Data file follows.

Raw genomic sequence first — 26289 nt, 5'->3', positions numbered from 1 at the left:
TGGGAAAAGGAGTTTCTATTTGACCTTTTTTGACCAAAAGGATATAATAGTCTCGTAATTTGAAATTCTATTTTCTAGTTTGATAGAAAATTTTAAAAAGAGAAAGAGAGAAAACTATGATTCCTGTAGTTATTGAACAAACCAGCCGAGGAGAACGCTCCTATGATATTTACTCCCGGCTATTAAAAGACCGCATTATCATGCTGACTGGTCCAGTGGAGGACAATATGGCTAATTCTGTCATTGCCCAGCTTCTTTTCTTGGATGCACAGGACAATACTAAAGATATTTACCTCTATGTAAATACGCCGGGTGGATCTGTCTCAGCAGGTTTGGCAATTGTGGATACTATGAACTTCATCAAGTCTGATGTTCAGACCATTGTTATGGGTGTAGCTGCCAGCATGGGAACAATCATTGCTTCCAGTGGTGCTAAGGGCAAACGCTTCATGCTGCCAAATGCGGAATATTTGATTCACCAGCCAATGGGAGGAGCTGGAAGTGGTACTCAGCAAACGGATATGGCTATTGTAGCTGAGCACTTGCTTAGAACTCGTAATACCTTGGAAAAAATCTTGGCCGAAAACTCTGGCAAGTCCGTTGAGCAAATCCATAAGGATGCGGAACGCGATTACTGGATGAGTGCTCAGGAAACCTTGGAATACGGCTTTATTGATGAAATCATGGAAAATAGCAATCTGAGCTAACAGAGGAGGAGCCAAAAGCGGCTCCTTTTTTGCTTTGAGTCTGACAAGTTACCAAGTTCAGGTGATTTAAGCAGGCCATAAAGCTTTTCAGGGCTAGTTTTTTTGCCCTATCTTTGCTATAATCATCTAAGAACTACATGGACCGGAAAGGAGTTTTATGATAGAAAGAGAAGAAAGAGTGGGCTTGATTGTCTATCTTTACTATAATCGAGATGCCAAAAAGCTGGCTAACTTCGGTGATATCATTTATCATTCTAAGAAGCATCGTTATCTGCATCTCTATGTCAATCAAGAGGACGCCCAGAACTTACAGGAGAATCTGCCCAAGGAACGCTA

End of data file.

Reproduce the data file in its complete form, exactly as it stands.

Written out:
Raw genomic sequence first — 26289 nt, 5'->3', positions numbered from 1 at the left:
TGGGAAAAGGAGTTTCTATTTGACCTTTTTTGACCAAAAGGATATAATAGTCTCGTAATTTGAAATTCTATTTTCTAGTTTGATAGAAAATTTTAAAAAGAGAAAGAGAGAAAACTATGATTCCTGTAGTTATTGAACAAACCAGCCGAGGAGAACGCTCCTATGATATTTACTCCCGGCTATTAAAAGACCGCATTATCATGCTGACTGGTCCAGTGGAGGACAATATGGCTAATTCTGTCATTGCCCAGCTTCTTTTCTTGGATGCACAGGACAATACTAAAGATATTTACCTCTATGTAAATACGCCGGGTGGATCTGTCTCAGCAGGTTTGGCAATTGTGGATACTATGAACTTCATCAAGTCTGATGTTCAGACCATTGTTATGGGTGTAGCTGCCAGCATGGGAACAATCATTGCTTCCAGTGGTGCTAAGGGCAAACGCTTCATGCTGCCAAATGCGGAATATTTGATTCACCAGCCAATGGGAGGAGCTGGAAGTGGTACTCAGCAAACGGATATGGCTATTGTAGCTGAGCACTTGCTTAGAACTCGTAATACCTTGGAAAAAATCTTGGCCGAAAACTCTGGCAAGTCCGTTGAGCAAATCCATAAGGATGCGGAACGCGATTACTGGATGAGTGCTCAGGAAACCTTGGAATACGGCTTTATTGATGAAATCATGGAAAATAGCAATCTGAGCTAACAGAGGAGGAGCCAAAAGCGGCTCCTTTTTTGCTTTGAGTCTGACAAGTTACCAAGTTCAGGTGATTTAAGCAGGCCATAAAGCTTTTCAGGGCTAGTTTTTTTGCCCTATCTTTGCTATAATCATCTAAGAACTACATGGACCGGAAAGGAGTTTTATGATAGAAAGAGAAGAAAGAGTGGGCTTGATTGTCTATCTTTACTATAATCGAGATGCCAAAAAGCTGGCTAACTTCGGTGATATCATTTATCATTCTAAGAAGCATCGTTATCTGCATCTCTATGTCAATCAAGAGGACGCCCAGAACTTACAGGAGAATCTGCCCAAGGAACGCTA